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The cxxomfort library should hardly require configuration depending on the compiler and system you use. However as of 2017 only GCC 4.6 ≤ < 6.0 and MSVC 2008 / 2010 are *officially* tested for. More information will be added here as more compilers are tested.
General configuration procedure
The key element to configure this library is to make sure that TR1 (for C++03 mode) is supported correctly and the headers work in a manner similar to how they work in C++11:
- For C++03: The TR1 headers must be able to be
#included directly - by name only (such as
#include <array>instead of
#include <tr1/array>). Make sure adequate support for TR1 is enabled and the TR1 path is added to the compiler/project's
- Add the cxxomfort/ path to your compiler/project's
If your compiler does NOT provide TR1:
(I'm looking at you, MSVC 2008 Express)
You might be able to get past it by installing a third party TR1, such as Boost's, provided it supports at least array, tuple and type_traits. Such configurations are not supported officially and not tested for, however.
To add the path to a compile command, use the
g++ [...options] -I /path/to/include/cxxomfort/ [...sources]
(The following information applies only to C++03 mode)
GCC incorporates the TR1 headers (
<array> etc) in the
tr1/ subdirectory. Unfortunately, because of the way the headers themselves are coded, they don't work when they are added to the compiler
#include search path. See GCC bugzilla and report about stl_list.h for more general information. The tl;dr of the problem is that adding TR1 to the
#include path causes ambiguity errors in declarations that can not be solved without patching the non-TR1 headers themselves, such as
Since GCC considers Tr1 "not worth fixing", which given its age makes sense, it is instead recommended to use a TR1 forwarder such as tr1_fwd, which is the supported an tested-for configuration in GCC C++03 mode. Alternatively, one can use an alternative Tr1 implementation such as Boost.Tr1.
Alternative: Patching system headers note
If one does not wish to add further dependencies to the project, and due to the way the TR1 headers are themselves coded, the way to skirt around the issue is to make sure that code that uses the ambiguous symbols (in
stl_list.h among others) is somehow made to see only the base implementation required and not the TR1 one.
There are two ways around this issue detailed in the following issue: (link pending):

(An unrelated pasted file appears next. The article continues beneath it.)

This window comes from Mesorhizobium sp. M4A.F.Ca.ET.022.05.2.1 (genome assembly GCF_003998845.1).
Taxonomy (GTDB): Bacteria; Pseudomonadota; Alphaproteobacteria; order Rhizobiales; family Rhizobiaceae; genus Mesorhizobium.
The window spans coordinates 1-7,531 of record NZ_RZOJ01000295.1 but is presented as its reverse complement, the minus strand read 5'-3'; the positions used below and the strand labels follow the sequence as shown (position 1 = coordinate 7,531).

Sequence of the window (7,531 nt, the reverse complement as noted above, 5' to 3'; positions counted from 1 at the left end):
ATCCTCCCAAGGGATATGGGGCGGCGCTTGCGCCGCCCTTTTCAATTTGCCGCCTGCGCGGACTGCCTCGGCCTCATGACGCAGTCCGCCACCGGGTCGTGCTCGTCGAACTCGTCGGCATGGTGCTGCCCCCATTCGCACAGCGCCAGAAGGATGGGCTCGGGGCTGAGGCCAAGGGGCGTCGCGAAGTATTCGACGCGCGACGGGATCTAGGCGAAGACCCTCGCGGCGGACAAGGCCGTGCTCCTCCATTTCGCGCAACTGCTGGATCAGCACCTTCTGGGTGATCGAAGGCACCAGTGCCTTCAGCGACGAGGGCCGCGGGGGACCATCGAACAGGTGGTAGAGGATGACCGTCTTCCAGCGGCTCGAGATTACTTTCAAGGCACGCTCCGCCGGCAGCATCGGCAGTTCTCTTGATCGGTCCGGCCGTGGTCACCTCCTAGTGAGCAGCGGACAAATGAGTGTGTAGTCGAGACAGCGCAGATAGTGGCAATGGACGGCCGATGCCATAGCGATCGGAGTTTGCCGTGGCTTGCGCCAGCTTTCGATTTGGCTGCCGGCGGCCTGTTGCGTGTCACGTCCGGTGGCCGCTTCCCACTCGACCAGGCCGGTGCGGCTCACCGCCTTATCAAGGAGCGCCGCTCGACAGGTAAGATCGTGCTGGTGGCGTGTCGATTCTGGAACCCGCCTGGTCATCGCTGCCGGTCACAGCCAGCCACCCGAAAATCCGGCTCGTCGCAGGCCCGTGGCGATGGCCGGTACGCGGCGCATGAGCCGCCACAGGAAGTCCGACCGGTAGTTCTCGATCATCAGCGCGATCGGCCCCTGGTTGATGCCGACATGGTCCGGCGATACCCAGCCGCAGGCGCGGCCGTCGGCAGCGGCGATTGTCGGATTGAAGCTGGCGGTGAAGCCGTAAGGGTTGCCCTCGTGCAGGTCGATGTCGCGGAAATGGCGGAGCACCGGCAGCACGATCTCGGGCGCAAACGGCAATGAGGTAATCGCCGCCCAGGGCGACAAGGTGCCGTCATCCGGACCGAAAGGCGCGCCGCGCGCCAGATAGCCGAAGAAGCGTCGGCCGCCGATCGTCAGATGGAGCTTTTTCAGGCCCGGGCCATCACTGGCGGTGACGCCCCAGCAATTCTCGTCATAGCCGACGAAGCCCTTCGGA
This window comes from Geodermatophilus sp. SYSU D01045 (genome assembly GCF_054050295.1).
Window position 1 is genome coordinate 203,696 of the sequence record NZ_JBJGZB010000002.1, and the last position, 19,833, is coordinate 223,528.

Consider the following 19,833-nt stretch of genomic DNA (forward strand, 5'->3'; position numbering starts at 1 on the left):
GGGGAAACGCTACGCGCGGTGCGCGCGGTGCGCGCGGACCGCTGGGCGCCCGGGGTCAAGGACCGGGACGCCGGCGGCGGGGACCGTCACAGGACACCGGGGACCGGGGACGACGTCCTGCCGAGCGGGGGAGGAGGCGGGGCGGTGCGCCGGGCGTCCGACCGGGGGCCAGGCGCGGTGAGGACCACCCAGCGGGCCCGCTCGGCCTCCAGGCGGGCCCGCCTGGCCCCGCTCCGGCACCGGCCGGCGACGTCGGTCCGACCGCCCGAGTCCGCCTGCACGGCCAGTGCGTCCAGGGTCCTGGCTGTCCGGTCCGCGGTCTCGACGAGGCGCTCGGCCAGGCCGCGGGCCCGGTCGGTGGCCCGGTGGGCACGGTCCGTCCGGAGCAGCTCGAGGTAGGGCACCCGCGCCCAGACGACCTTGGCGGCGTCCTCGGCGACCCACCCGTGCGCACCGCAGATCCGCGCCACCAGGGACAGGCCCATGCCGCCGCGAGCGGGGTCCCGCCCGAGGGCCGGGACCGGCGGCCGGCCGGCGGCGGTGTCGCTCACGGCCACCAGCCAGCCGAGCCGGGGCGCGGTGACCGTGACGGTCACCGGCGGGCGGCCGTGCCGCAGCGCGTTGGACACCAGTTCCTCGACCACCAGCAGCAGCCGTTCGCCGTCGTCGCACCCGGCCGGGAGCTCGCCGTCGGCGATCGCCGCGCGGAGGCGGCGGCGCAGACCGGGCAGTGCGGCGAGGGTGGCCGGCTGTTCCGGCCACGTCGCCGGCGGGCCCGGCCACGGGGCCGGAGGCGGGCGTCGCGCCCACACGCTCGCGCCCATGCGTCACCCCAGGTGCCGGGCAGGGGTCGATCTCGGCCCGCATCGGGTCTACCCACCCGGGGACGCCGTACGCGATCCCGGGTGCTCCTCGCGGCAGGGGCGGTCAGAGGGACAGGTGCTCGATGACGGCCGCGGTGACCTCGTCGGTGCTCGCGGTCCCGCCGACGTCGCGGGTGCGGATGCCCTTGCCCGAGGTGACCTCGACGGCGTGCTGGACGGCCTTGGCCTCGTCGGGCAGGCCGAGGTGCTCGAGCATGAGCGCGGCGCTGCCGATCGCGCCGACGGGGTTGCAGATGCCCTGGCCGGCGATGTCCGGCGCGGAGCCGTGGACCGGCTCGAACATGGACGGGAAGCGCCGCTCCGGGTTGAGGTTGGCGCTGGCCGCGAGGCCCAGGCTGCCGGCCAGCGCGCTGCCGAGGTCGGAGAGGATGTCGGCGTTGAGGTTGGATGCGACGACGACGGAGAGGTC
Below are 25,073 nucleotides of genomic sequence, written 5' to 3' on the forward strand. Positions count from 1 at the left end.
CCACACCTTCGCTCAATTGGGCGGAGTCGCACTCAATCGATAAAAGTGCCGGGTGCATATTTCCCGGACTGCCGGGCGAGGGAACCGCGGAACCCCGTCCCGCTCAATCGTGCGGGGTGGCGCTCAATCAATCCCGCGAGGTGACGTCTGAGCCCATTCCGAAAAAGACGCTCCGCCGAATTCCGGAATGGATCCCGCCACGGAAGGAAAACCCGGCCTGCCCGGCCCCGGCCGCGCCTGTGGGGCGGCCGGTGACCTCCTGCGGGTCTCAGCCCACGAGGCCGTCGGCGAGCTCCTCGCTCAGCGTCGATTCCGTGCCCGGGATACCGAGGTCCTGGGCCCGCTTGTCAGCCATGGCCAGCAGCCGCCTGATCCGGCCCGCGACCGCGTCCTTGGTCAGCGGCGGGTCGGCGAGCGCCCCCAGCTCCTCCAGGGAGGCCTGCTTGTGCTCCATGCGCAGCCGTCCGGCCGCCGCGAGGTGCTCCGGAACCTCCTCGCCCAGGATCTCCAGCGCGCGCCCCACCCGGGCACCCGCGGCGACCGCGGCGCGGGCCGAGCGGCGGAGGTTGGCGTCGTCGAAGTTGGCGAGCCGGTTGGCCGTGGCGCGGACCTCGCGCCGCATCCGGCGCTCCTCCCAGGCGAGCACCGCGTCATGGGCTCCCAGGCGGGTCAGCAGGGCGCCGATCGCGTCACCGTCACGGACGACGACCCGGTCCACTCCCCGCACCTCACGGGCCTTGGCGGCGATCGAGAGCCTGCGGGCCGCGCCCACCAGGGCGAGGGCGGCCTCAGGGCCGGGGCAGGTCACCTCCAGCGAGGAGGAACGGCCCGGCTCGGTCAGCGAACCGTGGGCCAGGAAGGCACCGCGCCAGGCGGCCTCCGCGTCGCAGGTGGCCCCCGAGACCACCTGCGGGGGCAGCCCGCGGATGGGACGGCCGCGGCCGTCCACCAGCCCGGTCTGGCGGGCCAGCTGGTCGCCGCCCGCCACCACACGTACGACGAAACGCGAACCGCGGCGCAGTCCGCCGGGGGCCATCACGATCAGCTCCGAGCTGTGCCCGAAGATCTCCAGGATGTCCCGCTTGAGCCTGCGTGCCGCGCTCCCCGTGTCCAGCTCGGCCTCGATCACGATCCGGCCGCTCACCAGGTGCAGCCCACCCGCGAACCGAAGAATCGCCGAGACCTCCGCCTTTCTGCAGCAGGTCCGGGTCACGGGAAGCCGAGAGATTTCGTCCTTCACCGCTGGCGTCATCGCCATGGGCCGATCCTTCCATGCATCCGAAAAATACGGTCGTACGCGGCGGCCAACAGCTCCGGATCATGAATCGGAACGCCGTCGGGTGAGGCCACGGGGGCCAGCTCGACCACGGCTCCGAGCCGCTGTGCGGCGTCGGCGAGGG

stl_list.hand other such files to refer to the namespace or object by full name, or...
- Make sure that the system headers affected such as
<list>are #included into the priject before
cxxomfort/cxxomfort.hpp- but after
Of note however, trying this is NOT recommended and not supported; the alternative is offered here only so that it is available in extreme cases where it can not be done.
Configuring with clang
-I switch to add to the compiler path:
clang [...options] -I /path/to/include/cxxomfort/ [...sources]
For the most part this will be setup and work exactly as it does in GCC; however, it might be necessary to patch a couple of header files from the tr1/ implementation if using clang alongside GCC 4.6 or earlier (more specifically, to deal with the declarations of some of the new
cmath functions). Patching the libraries so falls outside the scope of this document.
Configuring with MSVC
-I switch to add to the compiler path:
cl.exe [...options] -I /path/to/include/cxxomfort/ [...sources]
(The following information applies only to MSVC 2008)
MSVC 9 (2008) Express does not ship with a tr1 implementation, thus lacks, among the most important features, a
<type_traits> implementation. This is partly solved by cxxomfort providing its own type traits, but this should not be relied upon by client programs. cxxomfort code using features from
<functional> will most likely fail to compile without an alternative TR1 implementation.
Some sources say the MSVC9 Feature Pack can be installed to provide a working tr1 implementation; however this can not be installed in 2008 Express and thus Feature Pack setup is not tested or coded for; if using Express, it is up to you to provide a working TR1 implementation via boost, stlport or similar (tests were run via a pared down version of Boost.Tr1).
On the other hand, MSVC 2008 Express SP1 comes with a partial, but working for our purposes, TR1 implementation.